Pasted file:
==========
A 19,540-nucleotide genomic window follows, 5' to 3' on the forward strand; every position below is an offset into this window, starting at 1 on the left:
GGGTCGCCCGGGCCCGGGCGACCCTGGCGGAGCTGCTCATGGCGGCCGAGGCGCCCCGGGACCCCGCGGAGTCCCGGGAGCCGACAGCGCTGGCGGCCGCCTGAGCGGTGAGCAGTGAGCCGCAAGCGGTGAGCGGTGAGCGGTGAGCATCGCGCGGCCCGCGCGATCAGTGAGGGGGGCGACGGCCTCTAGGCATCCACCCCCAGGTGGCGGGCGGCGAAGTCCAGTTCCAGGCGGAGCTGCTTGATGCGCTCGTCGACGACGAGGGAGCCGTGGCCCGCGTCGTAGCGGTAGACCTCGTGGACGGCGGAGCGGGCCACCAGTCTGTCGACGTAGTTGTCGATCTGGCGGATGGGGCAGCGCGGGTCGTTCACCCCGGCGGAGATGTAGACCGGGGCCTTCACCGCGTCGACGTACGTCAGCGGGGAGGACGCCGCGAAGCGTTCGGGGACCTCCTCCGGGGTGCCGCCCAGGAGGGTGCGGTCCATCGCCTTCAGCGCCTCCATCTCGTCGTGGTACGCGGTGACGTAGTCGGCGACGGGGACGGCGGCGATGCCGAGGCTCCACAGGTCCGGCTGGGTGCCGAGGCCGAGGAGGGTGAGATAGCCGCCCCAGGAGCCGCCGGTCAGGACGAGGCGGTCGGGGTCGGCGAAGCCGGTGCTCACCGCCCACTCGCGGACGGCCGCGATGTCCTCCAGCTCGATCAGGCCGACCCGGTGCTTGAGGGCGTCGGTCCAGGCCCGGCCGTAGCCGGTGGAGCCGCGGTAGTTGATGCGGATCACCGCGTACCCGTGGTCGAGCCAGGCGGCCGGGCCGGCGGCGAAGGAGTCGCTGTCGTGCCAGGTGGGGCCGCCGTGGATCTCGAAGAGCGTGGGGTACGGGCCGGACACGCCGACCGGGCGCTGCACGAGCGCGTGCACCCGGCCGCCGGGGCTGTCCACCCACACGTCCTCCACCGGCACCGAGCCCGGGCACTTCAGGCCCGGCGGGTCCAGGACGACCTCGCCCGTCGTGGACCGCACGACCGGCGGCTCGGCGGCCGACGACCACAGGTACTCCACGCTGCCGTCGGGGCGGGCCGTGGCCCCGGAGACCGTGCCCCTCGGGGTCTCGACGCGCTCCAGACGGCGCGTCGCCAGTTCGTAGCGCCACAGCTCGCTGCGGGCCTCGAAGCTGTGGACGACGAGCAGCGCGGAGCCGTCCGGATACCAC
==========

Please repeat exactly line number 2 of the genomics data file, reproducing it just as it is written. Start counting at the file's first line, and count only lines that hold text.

GGGTCGCCCGGGCCCGGGCGACCCTGGCGGAGCTGCTCATGGCGGCCGAGGCGCCCCGGGACCCCGCGGAGTCCCGGGAGCCGACAGCGCTGGCGGCCGCCTGAGCGGTGAGCAGTGAGCCGCAAGCGGTGAGCGGTGAGCGGTGAGCATCGCGCGGCCCGCGCGATCAGTGAGGGGGGCGACGGCCTCTAGGCATCCACCCCCAGGTGGCGGGCGGCGAAGTCCAGTTCCAGGCGGAGCTGCTTGATGCGCTCGTCGACGACGAGGGAGCCGTGGCCCGCGTCGTAGCGGTAGACCTCGTGGACGGCGGAGCGGGCCACCAGTCTGTCGACGTAGTTGTCGATCTGGCGGATGGGGCAGCGCGGGTCGTTCACCCCGGCGGAGATGTAGACCGGGGCCTTCACCGCGTCGACGTACGTCAGCGGGGAGGACGCCGCGAAGCGTTCGGGGACCTCCTCCGGGGTGCCGCCCAGGAGGGTGCGGTCCATCGCCTTCAGCGCCTCCATCTCGTCGTGGTACGCGGTGACGTAGTCGGCGACGGGGACGGCGGCGATGCCGAGGCTCCACAGGTCCGGCTGGGTGCCGAGGCCGAGGAGGGTGAGATAGCCGCCCCAGGAGCCGCCGGTCAGGACGAGGCGGTCGGGGTCGGCGAAGCCGGTGCTCACCGCCCACTCGCGGACGGCCGCGATGTCCTCCAGCTCGATCAGGCCGACCCGGTGCTTGAGGGCGTCGGTCCAGGCCCGGCCGTAGCCGGTGGAGCCGCGGTAGTTGATGCGGATCACCGCGTACCCGTGGTCGAGCCAGGCGGCCGGGCCGGCGGCGAAGGAGTCGCTGTCGTGCCAGGTGGGGCCGCCGTGGATCTCGAAGAGCGTGGGGTACGGGCCGGACACGCCGACCGGGCGCTGCACGAGCGCGTGCACCCGGCCGCCGGGGCTGTCCACCCACACGTCCTCCACCGGCACCGAGCCCGGGCACTTCAGGCCCGGCGGGTCCAGGACGACCTCGCCCGTCGTGGACCGCACGACCGGCGGCTCGGCGGCCGACGACCACAGGTACTCCACGCTGCCGTCGGGGCGGGCCGTGGCCCCGGAGACCGTGCCCCTCGGGGTCTCGACGCGCTCCAGACGGCGCGTCGCCAGTTCGTAGCGCCACAGCTCGCTGCGGGCCTCGAAGCTGTGGACGACGAGCAGCGCGGAGCCGTCCGGATACCAC